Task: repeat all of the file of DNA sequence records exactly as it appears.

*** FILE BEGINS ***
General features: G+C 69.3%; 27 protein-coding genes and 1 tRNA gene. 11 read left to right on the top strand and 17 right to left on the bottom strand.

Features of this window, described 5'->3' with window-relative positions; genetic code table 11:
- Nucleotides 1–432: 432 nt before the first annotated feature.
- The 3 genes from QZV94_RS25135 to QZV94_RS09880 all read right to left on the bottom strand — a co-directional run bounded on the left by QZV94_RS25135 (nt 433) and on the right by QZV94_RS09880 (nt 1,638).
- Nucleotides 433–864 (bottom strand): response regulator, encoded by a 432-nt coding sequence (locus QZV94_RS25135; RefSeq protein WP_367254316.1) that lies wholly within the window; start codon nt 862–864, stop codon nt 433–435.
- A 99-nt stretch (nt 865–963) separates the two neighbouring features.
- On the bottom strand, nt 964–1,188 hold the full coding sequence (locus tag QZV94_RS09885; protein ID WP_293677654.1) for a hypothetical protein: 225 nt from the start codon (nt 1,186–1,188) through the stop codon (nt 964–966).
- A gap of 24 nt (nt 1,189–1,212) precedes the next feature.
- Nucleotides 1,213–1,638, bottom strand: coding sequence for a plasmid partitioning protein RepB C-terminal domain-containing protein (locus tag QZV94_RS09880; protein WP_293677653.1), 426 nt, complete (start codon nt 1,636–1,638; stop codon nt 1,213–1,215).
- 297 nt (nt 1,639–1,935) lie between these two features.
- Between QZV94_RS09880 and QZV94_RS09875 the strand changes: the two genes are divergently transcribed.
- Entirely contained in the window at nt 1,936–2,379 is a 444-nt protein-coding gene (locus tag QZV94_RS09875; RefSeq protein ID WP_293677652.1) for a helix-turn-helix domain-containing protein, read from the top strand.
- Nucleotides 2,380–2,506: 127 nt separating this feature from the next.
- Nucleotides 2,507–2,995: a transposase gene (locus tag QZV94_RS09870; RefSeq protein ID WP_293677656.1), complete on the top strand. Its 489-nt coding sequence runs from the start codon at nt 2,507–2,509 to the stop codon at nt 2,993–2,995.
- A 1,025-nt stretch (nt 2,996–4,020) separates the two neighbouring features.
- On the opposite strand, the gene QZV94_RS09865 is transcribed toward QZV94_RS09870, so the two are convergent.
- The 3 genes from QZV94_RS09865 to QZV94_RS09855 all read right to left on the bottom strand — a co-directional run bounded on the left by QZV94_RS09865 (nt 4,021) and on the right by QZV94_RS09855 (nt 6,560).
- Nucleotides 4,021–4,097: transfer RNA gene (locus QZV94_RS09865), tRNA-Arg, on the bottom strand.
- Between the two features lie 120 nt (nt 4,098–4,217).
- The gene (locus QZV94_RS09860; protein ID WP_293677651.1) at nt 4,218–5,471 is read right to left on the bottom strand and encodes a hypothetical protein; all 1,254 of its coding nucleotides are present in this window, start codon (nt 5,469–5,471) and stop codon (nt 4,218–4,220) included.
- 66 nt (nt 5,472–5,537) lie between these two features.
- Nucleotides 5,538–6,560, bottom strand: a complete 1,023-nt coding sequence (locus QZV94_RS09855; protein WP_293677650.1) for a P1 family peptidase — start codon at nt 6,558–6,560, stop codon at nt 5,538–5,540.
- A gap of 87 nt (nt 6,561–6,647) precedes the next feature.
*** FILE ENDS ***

General features: G+C 69.3%; 27 protein-coding genes and 1 tRNA gene. 11 read left to right on the top strand and 17 right to left on the bottom strand.

Features of this window, described 5'->3' with window-relative positions; genetic code table 11:
- Nucleotides 1–432: 432 nt before the first annotated feature.
- The 3 genes from QZV94_RS25135 to QZV94_RS09880 all read right to left on the bottom strand — a co-directional run bounded on the left by QZV94_RS25135 (nt 433) and on the right by QZV94_RS09880 (nt 1,638).
- Nucleotides 433–864 (bottom strand): response regulator, encoded by a 432-nt coding sequence (locus QZV94_RS25135; RefSeq protein WP_367254316.1) that lies wholly within the window; start codon nt 862–864, stop codon nt 433–435.
- A 99-nt stretch (nt 865–963) separates the two neighbouring features.
- On the bottom strand, nt 964–1,188 hold the full coding sequence (locus tag QZV94_RS09885; protein ID WP_293677654.1) for a hypothetical protein: 225 nt from the start codon (nt 1,186–1,188) through the stop codon (nt 964–966).
- A gap of 24 nt (nt 1,189–1,212) precedes the next feature.
- Nucleotides 1,213–1,638, bottom strand: coding sequence for a plasmid partitioning protein RepB C-terminal domain-containing protein (locus tag QZV94_RS09880; protein WP_293677653.1), 426 nt, complete (start codon nt 1,636–1,638; stop codon nt 1,213–1,215).
- 297 nt (nt 1,639–1,935) lie between these two features.
- Between QZV94_RS09880 and QZV94_RS09875 the strand changes: the two genes are divergently transcribed.
- Entirely contained in the window at nt 1,936–2,379 is a 444-nt protein-coding gene (locus tag QZV94_RS09875; RefSeq protein ID WP_293677652.1) for a helix-turn-helix domain-containing protein, read from the top strand.
- Nucleotides 2,380–2,506: 127 nt separating this feature from the next.
- Nucleotides 2,507–2,995: a transposase gene (locus tag QZV94_RS09870; RefSeq protein ID WP_293677656.1), complete on the top strand. Its 489-nt coding sequence runs from the start codon at nt 2,507–2,509 to the stop codon at nt 2,993–2,995.
- A 1,025-nt stretch (nt 2,996–4,020) separates the two neighbouring features.
- On the opposite strand, the gene QZV94_RS09865 is transcribed toward QZV94_RS09870, so the two are convergent.
- The 3 genes from QZV94_RS09865 to QZV94_RS09855 all read right to left on the bottom strand — a co-directional run bounded on the left by QZV94_RS09865 (nt 4,021) and on the right by QZV94_RS09855 (nt 6,560).
- Nucleotides 4,021–4,097: transfer RNA gene (locus QZV94_RS09865), tRNA-Arg, on the bottom strand.
- Between the two features lie 120 nt (nt 4,098–4,217).
- The gene (locus QZV94_RS09860; protein ID WP_293677651.1) at nt 4,218–5,471 is read right to left on the bottom strand and encodes a hypothetical protein; all 1,254 of its coding nucleotides are present in this window, start codon (nt 5,469–5,471) and stop codon (nt 4,218–4,220) included.
- 66 nt (nt 5,472–5,537) lie between these two features.
- Nucleotides 5,538–6,560, bottom strand: a complete 1,023-nt coding sequence (locus QZV94_RS09855; protein WP_293677650.1) for a P1 family peptidase — start codon at nt 6,558–6,560, stop codon at nt 5,538–5,540.
- A gap of 87 nt (nt 6,561–6,647) precedes the next feature.